TAP Biosystems reports that I-Stem, the Institute for Stem cell Therapy and Exploration of Monogenic diseases, has selected two of its lab automation systems for installation at its headquarters at Evry, on the southern edge of Paris.
The Tap CompacT SC automated cell culture system, and Fill-It automated cryovial filing and capping system, are employed to generate and bank a range of pluripotent stem cells.
Researchers at I-Stem use the CompacT SC to automate differentiation and expansion of stem cells. This should allow the generation of human pluripotent cell lines of consistent quality.
They then use the Fill-It to prepare these cell lines for storage in the centre’s biobank, the largest human embryonic stem cell bank in France. Two varieties of stem cell are produced – those containing specific disease mutations, and those for use in clinical trials as cellular therapies. Both may enable advances in the treatment of debilitating human diseases.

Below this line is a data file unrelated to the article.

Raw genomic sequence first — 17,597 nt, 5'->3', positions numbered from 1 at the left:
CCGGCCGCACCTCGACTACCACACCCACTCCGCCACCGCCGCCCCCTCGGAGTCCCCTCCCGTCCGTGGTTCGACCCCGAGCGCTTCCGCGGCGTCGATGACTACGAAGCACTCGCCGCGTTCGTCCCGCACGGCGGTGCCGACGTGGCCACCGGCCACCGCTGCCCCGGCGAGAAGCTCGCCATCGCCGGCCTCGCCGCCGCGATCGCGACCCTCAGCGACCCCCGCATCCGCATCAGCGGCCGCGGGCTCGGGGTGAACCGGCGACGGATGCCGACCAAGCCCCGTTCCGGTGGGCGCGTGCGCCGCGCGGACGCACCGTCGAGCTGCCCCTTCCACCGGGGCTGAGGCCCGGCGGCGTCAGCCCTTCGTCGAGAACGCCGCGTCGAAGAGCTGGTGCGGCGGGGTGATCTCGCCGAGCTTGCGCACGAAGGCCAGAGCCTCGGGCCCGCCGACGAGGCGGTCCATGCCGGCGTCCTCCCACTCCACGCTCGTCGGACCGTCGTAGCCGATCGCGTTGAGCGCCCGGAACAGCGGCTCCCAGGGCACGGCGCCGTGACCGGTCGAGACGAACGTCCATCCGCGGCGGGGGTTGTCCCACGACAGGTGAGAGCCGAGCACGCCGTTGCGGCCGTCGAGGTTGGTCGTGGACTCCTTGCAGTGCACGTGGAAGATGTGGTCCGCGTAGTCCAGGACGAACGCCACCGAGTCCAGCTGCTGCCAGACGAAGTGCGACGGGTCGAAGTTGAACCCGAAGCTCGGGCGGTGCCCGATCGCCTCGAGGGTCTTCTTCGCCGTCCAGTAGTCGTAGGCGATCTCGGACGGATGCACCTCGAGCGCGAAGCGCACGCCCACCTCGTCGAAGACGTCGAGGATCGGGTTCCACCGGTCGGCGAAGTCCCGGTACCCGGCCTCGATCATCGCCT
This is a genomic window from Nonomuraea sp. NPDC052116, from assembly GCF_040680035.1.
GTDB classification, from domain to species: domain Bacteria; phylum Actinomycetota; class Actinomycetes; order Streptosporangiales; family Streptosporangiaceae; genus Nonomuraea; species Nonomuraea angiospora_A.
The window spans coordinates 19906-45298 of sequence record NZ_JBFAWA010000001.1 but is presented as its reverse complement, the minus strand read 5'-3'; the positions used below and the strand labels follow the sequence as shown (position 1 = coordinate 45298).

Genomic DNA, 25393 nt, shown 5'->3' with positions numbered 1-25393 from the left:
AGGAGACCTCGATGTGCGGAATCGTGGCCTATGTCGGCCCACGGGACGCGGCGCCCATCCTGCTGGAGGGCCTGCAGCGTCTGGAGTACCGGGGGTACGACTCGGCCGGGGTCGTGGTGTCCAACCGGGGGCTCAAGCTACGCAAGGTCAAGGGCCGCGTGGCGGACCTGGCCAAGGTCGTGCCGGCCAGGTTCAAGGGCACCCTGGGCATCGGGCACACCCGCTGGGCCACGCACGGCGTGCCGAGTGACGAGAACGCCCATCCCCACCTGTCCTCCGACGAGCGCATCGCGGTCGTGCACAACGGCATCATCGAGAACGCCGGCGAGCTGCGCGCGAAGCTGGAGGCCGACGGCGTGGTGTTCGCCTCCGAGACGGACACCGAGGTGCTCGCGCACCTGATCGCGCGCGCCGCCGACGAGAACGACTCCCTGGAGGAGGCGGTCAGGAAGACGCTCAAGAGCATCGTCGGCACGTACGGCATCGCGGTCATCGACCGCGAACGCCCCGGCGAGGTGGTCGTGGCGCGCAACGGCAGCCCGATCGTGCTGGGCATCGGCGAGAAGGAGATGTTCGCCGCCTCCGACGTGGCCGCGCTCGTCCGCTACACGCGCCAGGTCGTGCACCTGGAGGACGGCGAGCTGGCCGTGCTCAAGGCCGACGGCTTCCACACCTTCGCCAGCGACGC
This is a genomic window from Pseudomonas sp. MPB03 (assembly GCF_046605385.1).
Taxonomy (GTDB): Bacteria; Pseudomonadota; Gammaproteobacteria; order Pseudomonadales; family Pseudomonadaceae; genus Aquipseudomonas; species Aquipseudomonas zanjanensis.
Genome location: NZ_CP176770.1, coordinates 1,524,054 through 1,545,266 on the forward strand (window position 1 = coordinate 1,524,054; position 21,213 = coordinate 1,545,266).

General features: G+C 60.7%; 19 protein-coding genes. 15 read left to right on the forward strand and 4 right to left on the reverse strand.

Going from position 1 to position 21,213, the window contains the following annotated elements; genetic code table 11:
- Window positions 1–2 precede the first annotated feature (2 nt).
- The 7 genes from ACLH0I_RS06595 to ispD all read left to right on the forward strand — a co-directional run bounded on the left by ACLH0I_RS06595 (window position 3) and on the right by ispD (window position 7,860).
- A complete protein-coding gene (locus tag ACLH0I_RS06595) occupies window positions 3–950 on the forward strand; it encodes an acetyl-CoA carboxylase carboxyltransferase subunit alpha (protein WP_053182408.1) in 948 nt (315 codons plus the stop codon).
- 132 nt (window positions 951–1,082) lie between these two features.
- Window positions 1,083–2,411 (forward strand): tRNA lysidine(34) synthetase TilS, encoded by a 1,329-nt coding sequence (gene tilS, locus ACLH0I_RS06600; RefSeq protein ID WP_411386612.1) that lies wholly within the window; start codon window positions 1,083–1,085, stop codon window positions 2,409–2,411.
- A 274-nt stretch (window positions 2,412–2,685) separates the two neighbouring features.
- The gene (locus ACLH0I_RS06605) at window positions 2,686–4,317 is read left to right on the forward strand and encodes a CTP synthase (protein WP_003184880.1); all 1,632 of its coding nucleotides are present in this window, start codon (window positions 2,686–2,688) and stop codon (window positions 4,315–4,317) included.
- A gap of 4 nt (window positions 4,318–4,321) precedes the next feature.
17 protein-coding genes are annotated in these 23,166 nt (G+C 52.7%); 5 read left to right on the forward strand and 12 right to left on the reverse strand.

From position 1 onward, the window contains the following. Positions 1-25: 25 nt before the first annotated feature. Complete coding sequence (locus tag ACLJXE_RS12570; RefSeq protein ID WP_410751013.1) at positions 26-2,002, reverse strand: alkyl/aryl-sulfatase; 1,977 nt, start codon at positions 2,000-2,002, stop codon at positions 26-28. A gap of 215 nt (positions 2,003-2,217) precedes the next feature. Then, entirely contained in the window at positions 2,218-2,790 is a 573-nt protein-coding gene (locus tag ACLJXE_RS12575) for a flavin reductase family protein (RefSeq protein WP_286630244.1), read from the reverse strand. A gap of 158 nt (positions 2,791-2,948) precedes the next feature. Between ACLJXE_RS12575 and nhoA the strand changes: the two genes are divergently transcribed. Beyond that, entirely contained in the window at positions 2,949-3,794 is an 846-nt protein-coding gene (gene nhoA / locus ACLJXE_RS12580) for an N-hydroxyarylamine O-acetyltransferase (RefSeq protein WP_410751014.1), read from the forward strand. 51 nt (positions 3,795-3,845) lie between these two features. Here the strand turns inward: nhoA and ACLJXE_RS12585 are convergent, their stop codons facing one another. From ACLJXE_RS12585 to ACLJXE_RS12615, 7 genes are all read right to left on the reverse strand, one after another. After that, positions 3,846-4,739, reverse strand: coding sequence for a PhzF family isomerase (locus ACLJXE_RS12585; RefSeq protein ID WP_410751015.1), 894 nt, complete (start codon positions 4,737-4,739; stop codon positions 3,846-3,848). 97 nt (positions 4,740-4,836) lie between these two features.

Dr Yacine Laabi, senior group leader of stem cell biotechnologies at I-Stem said: “My group is working with human pluripotent induced progenitor cells for skin, muscle, neurons and retina. We decided two years ago that automation was essential because it would offer us greater reproducibility in both process and cell quality. We reviewed systems from several companies but chose CompacT SC as the published literature shows the system works well with mesenchymal and neuronal stem cells and we believed it would be most suited to our research.
“We use the CompacT SC to differentiate cells into specific lineages and it is ideal for this because the system has chilled storage for expensive cytokines, which allows us to add these at the correct time to maintain our cell lines in specific states. By using a newly developed flask adaptor, we can also process T75 flasks, so we can work with smaller scale cultures using less of the costly media and growth factors. We then use Fill-It to dispense our final stem cells harvests into cryovials for storage. This integrated workflow improves our process standardisation and reduces the chance of contamination because human contact with each cell line is kept to a minimum.”